But all of that is not to let Obama off the hook. His big foreign policy speech was flat and passionless, with no central vision. The fault may lie with this particular moment in world history. The Cold War was easy to frame. The War on Terror was as well, at least at first. Now, things are more muddled. How do we help the newly elected government of Ukraine? If we aggressively arm one side in Syria, what happens if they turn out to be religious extremists who want to put women back in the 9th century?

Obama didn’t specifically say so, but the guiding principle for this era of nuance and shadows may be no more complex than this: Stay out of wars of unintended consequence.

“Since World War II, some of our most costly mistakes came not from our restraint,” said Obama, “but from our willingness to rush into military adventure — without thinking through the consequences; without building international support and legitimacy for our action, or leveling with the American people about the sacrifice required. Tough talk draws headlines, but war rarely conforms to slogans.”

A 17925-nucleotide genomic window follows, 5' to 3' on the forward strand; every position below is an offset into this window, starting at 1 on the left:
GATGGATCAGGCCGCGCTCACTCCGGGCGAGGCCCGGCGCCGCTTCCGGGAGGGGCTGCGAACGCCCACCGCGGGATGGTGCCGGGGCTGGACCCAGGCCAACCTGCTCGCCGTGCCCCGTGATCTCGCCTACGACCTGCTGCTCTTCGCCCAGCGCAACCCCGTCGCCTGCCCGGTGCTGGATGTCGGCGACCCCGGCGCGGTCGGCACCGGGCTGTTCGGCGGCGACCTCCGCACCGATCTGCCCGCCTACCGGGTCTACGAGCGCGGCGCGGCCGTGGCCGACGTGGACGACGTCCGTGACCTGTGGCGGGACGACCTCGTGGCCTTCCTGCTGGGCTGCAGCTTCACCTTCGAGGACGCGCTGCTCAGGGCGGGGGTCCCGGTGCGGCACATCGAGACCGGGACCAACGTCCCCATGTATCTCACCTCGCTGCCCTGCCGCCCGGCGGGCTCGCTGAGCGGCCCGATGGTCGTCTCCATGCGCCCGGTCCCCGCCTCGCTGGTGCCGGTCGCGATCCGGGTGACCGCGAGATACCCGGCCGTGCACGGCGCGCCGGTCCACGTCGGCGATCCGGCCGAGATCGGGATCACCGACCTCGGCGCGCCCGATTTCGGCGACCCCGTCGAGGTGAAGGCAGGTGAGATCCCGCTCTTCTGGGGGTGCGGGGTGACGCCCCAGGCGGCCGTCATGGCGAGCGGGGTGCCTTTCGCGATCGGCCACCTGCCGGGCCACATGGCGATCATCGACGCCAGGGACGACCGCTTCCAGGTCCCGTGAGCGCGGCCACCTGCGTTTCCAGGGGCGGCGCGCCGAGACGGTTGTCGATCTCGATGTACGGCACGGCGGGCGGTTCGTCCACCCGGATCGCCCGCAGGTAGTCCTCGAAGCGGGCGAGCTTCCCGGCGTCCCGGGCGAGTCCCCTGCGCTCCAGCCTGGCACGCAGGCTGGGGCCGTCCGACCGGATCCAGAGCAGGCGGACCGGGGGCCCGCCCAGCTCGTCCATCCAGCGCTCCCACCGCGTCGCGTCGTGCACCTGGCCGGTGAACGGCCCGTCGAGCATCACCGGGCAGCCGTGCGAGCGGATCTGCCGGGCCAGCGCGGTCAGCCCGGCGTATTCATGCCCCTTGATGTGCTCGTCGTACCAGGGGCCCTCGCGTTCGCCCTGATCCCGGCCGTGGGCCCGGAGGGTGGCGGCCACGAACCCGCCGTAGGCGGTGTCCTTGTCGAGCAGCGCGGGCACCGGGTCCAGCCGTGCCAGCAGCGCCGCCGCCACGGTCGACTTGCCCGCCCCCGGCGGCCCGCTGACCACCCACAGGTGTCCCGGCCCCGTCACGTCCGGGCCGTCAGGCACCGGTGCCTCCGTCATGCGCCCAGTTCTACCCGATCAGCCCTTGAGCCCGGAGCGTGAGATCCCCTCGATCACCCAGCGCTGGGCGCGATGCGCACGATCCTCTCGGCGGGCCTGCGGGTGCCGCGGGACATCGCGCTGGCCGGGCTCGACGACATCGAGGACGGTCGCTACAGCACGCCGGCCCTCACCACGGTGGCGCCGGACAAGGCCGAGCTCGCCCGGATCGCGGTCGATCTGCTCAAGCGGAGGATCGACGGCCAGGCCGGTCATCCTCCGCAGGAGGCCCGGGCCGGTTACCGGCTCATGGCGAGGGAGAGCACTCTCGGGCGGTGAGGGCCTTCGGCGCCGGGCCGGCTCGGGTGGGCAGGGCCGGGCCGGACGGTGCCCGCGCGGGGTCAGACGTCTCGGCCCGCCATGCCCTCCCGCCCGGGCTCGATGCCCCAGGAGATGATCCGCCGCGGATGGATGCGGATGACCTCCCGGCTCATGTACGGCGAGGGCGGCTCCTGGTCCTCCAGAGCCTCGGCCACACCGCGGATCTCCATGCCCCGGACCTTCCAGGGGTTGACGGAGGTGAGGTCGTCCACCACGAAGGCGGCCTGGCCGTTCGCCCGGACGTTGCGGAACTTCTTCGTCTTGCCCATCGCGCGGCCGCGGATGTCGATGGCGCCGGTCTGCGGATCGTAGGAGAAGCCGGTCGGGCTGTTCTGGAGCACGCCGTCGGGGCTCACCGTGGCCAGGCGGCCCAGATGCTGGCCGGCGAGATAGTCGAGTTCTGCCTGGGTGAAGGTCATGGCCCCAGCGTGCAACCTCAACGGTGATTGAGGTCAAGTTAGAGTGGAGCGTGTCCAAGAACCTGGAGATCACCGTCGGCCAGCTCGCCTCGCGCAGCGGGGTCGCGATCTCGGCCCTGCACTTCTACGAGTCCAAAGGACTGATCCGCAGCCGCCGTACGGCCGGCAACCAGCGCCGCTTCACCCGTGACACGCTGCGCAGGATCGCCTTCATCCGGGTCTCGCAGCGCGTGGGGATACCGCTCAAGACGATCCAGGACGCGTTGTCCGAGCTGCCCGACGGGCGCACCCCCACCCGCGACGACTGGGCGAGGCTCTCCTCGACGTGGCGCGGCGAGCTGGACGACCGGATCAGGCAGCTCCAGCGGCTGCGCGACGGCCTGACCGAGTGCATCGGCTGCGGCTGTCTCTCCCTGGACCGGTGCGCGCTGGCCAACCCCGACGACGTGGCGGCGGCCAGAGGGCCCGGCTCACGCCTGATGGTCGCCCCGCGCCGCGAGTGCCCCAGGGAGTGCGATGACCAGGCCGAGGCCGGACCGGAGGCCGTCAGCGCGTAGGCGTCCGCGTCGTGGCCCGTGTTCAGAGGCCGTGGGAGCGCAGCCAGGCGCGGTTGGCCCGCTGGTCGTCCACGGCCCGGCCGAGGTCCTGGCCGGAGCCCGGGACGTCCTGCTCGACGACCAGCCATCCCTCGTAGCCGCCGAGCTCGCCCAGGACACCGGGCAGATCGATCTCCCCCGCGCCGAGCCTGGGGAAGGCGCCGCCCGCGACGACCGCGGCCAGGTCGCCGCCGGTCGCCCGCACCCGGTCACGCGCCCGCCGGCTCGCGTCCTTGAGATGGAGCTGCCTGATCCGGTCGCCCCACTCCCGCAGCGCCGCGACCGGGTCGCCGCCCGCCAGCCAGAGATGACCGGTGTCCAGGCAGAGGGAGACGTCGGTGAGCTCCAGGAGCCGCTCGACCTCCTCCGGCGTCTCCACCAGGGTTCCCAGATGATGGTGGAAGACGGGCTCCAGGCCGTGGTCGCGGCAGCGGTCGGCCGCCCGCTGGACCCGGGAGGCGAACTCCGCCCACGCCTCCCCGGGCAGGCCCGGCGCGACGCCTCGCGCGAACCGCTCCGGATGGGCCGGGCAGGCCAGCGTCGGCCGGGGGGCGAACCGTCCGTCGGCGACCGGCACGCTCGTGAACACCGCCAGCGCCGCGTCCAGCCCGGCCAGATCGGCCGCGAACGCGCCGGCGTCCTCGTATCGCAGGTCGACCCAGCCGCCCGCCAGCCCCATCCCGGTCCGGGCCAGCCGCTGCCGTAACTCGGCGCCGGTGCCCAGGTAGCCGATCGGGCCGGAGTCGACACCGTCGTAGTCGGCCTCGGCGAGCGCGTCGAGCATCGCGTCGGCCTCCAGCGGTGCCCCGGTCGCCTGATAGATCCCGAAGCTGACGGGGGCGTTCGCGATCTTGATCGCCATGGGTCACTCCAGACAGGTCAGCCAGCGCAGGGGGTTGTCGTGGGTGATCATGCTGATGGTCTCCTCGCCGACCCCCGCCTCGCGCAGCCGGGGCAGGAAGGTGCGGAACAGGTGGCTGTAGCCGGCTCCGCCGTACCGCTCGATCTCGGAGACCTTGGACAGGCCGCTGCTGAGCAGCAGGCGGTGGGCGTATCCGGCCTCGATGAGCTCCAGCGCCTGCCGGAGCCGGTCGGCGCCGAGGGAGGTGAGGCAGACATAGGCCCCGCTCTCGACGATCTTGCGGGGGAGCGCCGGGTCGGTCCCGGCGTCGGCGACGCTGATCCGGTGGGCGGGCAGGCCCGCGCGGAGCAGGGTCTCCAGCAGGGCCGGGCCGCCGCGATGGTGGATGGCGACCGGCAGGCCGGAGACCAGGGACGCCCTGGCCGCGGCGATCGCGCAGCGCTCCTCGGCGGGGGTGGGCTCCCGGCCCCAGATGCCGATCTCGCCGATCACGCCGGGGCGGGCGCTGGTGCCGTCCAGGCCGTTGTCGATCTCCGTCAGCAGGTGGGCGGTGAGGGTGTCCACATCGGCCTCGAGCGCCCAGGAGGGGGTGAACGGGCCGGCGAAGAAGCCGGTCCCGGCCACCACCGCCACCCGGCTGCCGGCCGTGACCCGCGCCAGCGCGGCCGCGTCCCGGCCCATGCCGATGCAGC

Is that weakness, or wisdom? Well, neither. But it’s a realistic reaction to the hard fact that the last 50 years have produced the three longest wars in American history. And it’s a pitch-perfect reflection of where most Americans are today.

Afghanistan was supposed to be a swift move to crush a regime that allowed terrorists to flourish — not 13 years, and counting, of nation-building. Vietnam was billed as a blow for freedom against global communism — not a 10-year military muddle in a civil war posing no threat to the United States. Iraq was going to be clean and quick — we’ll be greeted as liberators! — not eight years in one of the most ghastly places on earth, at a cost of more than $2 trillion and a loss of at least 190,000 lives on all sides.

Obama’s foreign policy is a lot like his economic policy. Give him credit for preventing something awful from happening. The financial collapse could have been truly catastrophic, save for the action the president and the Federal Reserve took in the first year following the meltdown. For that, history will be kind. The wars not fought by Obama are the alternative to John McCain’s map. For that, the verdict of the ages is less certain. After 50 years, what a war-weary nation does know is this: the doors into hell are many; the exits, fewer.

 

By: Timothy Egan, Contributing Op-Ed Writer, The New York Times, May 29, 2014

May 30, 2014 Posted by | Afghanistan, Foreign Policy, Iraq War | , , , , , , , | 1 Comment